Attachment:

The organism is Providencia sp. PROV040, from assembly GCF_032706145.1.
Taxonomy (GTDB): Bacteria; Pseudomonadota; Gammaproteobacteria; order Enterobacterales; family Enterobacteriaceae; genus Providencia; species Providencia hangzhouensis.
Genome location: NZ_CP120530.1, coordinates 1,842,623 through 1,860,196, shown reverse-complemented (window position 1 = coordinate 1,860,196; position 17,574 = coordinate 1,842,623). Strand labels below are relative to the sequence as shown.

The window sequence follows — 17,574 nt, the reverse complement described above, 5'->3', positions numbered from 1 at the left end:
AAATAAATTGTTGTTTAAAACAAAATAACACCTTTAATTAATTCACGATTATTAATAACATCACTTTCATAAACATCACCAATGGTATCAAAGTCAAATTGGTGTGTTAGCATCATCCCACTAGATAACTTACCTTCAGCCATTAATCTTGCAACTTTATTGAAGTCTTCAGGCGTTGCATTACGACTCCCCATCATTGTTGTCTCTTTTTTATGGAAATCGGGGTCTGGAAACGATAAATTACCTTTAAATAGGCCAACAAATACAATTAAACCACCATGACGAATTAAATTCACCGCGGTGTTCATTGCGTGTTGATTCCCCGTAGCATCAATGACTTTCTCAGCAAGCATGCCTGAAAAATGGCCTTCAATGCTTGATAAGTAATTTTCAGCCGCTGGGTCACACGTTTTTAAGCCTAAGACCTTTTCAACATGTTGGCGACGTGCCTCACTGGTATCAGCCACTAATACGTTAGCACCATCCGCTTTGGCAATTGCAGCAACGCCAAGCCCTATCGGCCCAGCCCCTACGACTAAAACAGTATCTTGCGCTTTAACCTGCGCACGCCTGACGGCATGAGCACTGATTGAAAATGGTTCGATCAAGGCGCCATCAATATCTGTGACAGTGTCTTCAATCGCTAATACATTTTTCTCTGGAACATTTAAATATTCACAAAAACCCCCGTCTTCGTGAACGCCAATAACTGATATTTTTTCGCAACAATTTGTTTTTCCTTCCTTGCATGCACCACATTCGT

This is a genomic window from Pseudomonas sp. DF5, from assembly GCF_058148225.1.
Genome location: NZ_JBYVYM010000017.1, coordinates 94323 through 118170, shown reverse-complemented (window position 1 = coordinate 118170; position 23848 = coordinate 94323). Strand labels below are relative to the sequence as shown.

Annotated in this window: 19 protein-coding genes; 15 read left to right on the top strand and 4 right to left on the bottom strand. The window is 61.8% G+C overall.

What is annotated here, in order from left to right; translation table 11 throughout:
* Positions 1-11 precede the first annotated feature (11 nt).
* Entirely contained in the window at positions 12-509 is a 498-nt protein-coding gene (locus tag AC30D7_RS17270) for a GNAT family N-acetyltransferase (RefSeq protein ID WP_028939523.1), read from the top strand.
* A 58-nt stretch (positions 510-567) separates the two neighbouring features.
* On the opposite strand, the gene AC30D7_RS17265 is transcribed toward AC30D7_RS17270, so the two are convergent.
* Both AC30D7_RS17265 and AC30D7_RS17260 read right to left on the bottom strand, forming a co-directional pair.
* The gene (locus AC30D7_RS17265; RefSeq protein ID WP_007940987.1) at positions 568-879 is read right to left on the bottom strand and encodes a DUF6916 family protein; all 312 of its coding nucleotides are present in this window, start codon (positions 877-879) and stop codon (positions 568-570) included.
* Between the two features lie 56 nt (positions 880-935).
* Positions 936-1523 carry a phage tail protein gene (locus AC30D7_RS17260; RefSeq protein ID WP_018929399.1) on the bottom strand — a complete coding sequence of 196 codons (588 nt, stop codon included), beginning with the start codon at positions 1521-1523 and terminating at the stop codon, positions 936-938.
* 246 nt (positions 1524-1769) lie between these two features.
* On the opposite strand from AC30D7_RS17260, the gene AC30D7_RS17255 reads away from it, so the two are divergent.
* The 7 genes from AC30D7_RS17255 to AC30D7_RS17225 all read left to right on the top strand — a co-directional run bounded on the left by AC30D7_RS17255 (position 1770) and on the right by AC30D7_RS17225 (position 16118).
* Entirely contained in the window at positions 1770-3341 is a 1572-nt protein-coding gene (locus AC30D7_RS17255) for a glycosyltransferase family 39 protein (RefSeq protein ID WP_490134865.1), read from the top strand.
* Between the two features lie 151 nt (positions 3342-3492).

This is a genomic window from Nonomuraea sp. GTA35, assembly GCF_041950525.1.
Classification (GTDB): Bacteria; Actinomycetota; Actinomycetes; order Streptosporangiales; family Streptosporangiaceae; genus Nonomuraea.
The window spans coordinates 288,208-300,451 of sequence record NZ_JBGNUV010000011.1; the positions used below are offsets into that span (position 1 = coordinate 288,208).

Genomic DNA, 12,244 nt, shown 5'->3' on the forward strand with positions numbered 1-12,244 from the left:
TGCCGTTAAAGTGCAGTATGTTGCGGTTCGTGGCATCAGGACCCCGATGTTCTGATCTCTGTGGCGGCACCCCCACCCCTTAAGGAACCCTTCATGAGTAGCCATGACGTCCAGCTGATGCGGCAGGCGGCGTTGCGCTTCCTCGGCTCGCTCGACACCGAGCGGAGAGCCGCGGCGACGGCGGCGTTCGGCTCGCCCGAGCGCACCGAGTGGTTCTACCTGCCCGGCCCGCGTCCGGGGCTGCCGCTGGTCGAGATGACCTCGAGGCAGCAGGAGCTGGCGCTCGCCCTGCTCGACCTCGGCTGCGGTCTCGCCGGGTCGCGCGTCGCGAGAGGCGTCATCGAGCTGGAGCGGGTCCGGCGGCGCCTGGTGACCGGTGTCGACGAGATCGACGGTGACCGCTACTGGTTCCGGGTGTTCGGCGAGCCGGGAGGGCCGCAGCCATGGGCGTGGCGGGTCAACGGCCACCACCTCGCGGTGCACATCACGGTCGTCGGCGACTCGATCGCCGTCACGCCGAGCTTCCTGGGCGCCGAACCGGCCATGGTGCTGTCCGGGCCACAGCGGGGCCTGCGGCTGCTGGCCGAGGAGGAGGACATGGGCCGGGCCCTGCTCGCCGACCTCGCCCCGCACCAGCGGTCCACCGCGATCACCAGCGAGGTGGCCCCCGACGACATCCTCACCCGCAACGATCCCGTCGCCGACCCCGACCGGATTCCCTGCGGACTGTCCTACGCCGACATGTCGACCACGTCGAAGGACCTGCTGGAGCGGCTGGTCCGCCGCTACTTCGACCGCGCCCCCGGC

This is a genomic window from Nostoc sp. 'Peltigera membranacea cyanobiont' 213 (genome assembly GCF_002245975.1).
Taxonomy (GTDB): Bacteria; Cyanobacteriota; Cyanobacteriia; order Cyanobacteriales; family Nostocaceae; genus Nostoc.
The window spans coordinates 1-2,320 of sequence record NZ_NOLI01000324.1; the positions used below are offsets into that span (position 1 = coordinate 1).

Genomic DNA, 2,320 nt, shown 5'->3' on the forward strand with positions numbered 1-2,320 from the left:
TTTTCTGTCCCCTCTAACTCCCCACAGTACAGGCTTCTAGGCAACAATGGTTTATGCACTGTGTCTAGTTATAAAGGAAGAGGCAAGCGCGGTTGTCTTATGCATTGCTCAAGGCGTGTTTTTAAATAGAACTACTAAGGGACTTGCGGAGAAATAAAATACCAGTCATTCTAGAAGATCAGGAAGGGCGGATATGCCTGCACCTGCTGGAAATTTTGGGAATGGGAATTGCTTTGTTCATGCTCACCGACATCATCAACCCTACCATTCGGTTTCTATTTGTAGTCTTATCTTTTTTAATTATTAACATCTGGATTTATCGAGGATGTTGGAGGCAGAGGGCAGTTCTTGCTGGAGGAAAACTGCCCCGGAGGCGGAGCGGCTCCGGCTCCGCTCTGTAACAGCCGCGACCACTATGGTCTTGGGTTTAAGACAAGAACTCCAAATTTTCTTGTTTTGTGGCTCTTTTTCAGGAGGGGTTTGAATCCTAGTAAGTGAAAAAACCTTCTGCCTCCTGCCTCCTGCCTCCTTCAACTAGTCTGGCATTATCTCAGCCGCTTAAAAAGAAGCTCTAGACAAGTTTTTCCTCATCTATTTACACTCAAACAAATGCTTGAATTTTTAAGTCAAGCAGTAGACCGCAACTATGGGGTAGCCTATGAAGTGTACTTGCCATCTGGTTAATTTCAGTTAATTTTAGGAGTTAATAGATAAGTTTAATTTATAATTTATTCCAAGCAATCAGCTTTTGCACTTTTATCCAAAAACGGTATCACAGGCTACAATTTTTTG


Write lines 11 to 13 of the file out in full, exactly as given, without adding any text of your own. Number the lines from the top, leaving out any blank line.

* Entirely contained in the window at positions 12-509 is a 498-nt protein-coding gene (locus tag AC30D7_RS17270) for a GNAT family N-acetyltransferase (RefSeq protein ID WP_028939523.1), read from the top strand.
* A 58-nt stretch (positions 510-567) separates the two neighbouring features.
* On the opposite strand, the gene AC30D7_RS17265 is transcribed toward AC30D7_RS17270, so the two are convergent.